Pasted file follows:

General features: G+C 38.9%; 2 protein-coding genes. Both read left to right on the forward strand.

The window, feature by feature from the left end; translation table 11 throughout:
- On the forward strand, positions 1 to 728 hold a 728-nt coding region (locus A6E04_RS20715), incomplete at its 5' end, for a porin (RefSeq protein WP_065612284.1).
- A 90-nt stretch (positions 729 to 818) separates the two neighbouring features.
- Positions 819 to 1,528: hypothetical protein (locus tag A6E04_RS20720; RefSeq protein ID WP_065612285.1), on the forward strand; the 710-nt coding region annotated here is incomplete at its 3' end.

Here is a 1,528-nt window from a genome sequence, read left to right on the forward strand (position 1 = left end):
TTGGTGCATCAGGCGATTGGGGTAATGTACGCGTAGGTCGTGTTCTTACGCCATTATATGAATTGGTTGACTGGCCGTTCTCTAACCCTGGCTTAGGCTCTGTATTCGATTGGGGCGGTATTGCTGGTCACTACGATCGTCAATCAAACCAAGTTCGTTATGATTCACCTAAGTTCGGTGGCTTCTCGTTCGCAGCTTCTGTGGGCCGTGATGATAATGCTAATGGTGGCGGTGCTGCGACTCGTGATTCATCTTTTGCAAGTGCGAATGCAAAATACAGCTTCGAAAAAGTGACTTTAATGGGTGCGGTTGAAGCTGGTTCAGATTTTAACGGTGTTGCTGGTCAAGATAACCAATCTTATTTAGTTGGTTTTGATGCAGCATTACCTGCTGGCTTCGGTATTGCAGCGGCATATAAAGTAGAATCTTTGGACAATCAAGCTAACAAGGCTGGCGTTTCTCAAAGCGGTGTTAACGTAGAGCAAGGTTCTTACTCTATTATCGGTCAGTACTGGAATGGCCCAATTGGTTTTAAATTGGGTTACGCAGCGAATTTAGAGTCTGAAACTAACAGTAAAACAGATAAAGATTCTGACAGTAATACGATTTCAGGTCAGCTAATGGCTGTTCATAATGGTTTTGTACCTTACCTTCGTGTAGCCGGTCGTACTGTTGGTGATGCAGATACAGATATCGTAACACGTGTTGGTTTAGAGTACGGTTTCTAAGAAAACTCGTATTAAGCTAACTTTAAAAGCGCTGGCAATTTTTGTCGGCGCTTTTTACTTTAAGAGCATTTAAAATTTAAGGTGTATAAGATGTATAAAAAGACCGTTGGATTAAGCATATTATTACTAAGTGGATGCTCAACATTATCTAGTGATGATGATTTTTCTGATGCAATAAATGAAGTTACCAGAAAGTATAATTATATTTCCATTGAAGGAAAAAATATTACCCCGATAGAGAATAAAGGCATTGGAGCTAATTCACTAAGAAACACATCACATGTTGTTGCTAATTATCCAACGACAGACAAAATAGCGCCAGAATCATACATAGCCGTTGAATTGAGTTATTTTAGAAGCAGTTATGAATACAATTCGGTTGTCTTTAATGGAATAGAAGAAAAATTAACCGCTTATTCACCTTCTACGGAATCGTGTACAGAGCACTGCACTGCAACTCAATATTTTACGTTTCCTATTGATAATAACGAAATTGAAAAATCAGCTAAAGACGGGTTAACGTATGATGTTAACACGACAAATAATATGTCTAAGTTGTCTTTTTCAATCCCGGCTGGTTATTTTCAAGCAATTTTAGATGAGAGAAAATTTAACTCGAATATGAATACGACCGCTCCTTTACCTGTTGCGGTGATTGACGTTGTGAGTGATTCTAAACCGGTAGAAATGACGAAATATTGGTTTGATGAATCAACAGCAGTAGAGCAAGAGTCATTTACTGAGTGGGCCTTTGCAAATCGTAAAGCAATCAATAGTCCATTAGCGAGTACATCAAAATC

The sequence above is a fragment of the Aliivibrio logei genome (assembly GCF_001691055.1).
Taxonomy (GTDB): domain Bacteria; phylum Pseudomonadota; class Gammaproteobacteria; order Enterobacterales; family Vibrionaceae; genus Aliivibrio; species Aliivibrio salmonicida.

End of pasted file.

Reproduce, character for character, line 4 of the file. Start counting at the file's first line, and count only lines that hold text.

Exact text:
- A 90-nt stretch (positions 729 to 818) separates the two neighbouring features.